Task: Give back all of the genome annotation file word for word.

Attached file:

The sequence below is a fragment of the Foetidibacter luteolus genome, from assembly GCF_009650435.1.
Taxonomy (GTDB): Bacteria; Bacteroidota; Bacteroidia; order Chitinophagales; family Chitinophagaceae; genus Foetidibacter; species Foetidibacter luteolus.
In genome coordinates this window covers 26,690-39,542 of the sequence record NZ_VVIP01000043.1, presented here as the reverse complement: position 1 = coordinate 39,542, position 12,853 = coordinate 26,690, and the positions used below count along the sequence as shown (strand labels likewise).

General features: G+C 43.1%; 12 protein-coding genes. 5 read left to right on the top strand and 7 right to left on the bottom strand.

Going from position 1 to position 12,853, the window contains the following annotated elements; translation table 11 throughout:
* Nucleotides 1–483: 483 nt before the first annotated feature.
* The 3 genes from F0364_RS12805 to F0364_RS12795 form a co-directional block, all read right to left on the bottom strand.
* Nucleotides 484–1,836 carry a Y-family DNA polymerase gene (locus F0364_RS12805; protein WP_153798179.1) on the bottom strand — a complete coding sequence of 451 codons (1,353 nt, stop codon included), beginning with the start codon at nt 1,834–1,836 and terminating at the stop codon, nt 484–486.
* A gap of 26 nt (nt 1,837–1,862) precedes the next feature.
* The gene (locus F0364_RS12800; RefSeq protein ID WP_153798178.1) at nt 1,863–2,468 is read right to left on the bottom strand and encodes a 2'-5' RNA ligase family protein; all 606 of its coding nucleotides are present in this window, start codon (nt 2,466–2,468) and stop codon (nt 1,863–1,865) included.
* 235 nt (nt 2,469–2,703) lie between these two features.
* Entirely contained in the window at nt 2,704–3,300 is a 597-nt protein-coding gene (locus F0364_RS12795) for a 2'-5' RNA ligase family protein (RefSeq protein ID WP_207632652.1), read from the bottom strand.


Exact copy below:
The sequence below is a fragment of the Foetidibacter luteolus genome, from assembly GCF_009650435.1.
Taxonomy (GTDB): Bacteria; Bacteroidota; Bacteroidia; order Chitinophagales; family Chitinophagaceae; genus Foetidibacter; species Foetidibacter luteolus.
In genome coordinates this window covers 26,690-39,542 of the sequence record NZ_VVIP01000043.1, presented here as the reverse complement: position 1 = coordinate 39,542, position 12,853 = coordinate 26,690, and the positions used below count along the sequence as shown (strand labels likewise).

General features: G+C 43.1%; 12 protein-coding genes. 5 read left to right on the top strand and 7 right to left on the bottom strand.

Going from position 1 to position 12,853, the window contains the following annotated elements; translation table 11 throughout:
* Nucleotides 1–483: 483 nt before the first annotated feature.
* The 3 genes from F0364_RS12805 to F0364_RS12795 form a co-directional block, all read right to left on the bottom strand.
* Nucleotides 484–1,836 carry a Y-family DNA polymerase gene (locus F0364_RS12805; protein WP_153798179.1) on the bottom strand — a complete coding sequence of 451 codons (1,353 nt, stop codon included), beginning with the start codon at nt 1,834–1,836 and terminating at the stop codon, nt 484–486.
* A gap of 26 nt (nt 1,837–1,862) precedes the next feature.
* The gene (locus F0364_RS12800; RefSeq protein ID WP_153798178.1) at nt 1,863–2,468 is read right to left on the bottom strand and encodes a 2'-5' RNA ligase family protein; all 606 of its coding nucleotides are present in this window, start codon (nt 2,466–2,468) and stop codon (nt 1,863–1,865) included.
* 235 nt (nt 2,469–2,703) lie between these two features.
* Entirely contained in the window at nt 2,704–3,300 is a 597-nt protein-coding gene (locus F0364_RS12795) for a 2'-5' RNA ligase family protein (RefSeq protein ID WP_207632652.1), read from the bottom strand.